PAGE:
13 Now the man who had been healed did not know who it was, for Jesus had withdrawn, as there was a crowd in the place.
It is a telling statement that the man didn’t “know” who healed him. Granted, it was early in the Lord’s ministry (aprox. 12 months) and Jesus face may not be on the wanted posters around Jerusalem yet.
Beyond that, the Lord didn’t seem to advertise Himself. A number of times, it seems He does a miracle and slips away. Almost like doing miracles was not that miraculous for Him.
He is so altogether different than us!
14 Afterward Jesus found him in the temple and said to him, “See, you are well! Sin no more, that nothing worse may happen to you.”
Was the man in the temple because the Jews dragged him there or was he there worshiping God? Don’t know, but Jesus gave this man a warning similar to the woman condemned of adultery.
15 The man went away and told the Jews that it was Jesus who had healed him.
In my mind this man went from a fella I respected for the hope he held onto, to a man who became a tattle tale. Is that a fair assessment? Not sure.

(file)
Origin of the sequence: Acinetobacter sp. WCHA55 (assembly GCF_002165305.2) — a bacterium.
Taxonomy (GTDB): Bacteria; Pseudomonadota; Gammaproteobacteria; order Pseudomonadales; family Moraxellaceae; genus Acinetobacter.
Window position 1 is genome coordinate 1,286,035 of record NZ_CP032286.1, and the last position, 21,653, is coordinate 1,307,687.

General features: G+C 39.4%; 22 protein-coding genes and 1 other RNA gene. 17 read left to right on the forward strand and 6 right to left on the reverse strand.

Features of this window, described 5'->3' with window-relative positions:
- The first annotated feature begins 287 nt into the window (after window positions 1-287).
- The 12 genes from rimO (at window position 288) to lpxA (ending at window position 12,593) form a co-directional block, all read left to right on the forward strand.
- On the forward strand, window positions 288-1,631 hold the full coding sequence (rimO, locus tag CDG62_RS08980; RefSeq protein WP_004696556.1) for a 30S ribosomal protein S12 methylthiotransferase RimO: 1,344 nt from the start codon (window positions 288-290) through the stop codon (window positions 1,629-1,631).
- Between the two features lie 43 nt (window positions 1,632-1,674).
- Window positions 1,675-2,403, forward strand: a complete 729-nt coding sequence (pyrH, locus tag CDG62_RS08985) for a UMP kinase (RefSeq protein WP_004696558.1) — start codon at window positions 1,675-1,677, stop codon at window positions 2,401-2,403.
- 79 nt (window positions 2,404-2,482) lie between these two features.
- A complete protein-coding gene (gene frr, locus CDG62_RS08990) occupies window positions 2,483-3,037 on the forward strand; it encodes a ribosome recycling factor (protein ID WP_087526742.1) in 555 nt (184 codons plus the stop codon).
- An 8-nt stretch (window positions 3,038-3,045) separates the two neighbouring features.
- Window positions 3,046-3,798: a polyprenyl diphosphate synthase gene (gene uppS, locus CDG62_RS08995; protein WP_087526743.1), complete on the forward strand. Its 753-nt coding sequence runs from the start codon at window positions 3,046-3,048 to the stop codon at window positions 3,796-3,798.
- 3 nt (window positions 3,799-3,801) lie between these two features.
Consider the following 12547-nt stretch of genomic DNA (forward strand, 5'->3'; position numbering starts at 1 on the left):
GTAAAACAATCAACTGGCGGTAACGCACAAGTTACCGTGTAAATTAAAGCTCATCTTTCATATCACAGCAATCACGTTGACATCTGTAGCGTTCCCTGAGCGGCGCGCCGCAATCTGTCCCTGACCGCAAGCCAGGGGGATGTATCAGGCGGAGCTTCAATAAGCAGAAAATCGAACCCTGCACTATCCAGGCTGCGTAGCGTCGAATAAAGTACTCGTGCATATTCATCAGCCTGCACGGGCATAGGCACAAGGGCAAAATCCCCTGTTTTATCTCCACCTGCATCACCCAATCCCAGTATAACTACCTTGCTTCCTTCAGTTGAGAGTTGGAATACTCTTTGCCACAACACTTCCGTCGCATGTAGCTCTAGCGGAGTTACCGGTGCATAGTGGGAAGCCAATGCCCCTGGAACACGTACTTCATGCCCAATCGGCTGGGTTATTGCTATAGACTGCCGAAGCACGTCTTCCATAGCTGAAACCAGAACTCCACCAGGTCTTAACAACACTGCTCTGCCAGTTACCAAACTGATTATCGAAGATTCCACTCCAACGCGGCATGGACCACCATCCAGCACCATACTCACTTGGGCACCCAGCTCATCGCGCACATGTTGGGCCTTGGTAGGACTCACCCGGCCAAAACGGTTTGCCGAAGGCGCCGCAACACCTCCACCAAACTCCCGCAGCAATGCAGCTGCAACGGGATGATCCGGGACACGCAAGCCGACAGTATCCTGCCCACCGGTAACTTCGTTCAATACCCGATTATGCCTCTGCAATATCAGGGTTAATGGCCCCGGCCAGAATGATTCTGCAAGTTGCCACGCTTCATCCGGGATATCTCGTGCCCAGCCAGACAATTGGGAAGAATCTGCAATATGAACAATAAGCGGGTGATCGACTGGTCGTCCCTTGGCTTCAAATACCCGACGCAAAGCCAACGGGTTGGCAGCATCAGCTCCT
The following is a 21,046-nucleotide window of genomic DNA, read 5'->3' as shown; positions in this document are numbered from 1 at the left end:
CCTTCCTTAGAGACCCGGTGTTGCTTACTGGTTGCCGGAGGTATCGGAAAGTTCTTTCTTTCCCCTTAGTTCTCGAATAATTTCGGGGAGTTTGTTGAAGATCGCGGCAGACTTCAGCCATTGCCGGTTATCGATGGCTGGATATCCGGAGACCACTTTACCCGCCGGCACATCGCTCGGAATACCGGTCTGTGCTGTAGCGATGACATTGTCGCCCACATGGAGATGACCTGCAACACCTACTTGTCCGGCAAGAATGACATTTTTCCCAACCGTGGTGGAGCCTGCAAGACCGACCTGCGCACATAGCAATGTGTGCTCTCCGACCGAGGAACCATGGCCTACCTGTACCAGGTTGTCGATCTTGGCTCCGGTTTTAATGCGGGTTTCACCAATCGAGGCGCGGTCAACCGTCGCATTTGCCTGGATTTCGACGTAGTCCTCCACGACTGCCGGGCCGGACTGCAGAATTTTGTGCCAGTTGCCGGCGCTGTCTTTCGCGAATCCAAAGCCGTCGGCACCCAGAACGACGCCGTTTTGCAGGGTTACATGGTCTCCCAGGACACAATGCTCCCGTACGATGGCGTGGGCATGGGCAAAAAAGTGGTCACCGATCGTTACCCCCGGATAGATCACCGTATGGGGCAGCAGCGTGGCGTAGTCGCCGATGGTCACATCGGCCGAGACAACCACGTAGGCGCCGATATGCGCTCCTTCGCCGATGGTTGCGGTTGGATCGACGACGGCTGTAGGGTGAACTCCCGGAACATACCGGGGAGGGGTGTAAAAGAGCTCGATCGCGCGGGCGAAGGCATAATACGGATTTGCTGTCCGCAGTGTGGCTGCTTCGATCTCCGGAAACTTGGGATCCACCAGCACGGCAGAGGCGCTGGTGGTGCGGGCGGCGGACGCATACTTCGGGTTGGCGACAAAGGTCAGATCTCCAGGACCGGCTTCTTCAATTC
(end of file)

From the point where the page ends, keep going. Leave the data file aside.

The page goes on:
Could this act of tattling to the Jews be considered the sin Jesus was warning about? I will leave that question for my reader.
16 And this was why the Jews were persecuting Jesus, because he was doing these things on the Sabbath.
17 But Jesus answered them, “My Father is working until now, and I am working.”
Is Jesus initiating a discussion with the Jews? Is He gonna get into it?
By golly, this one is gonna be a slugfest!
He stated His Father was working with Him in context of the Sabbath!
Verse 17 is only ten words, but ten more explosive words may not have been uttered!
18 This was why the Jews were seeking all the more to kill him, because not only was he breaking the Sabbath, but he was even calling God his own Father, making himself equal with God.
My friend, consider Jesus, who being equal with God, has become our resting place, or Sabbath.
Look to the Lord and let the day fade. He is worthy.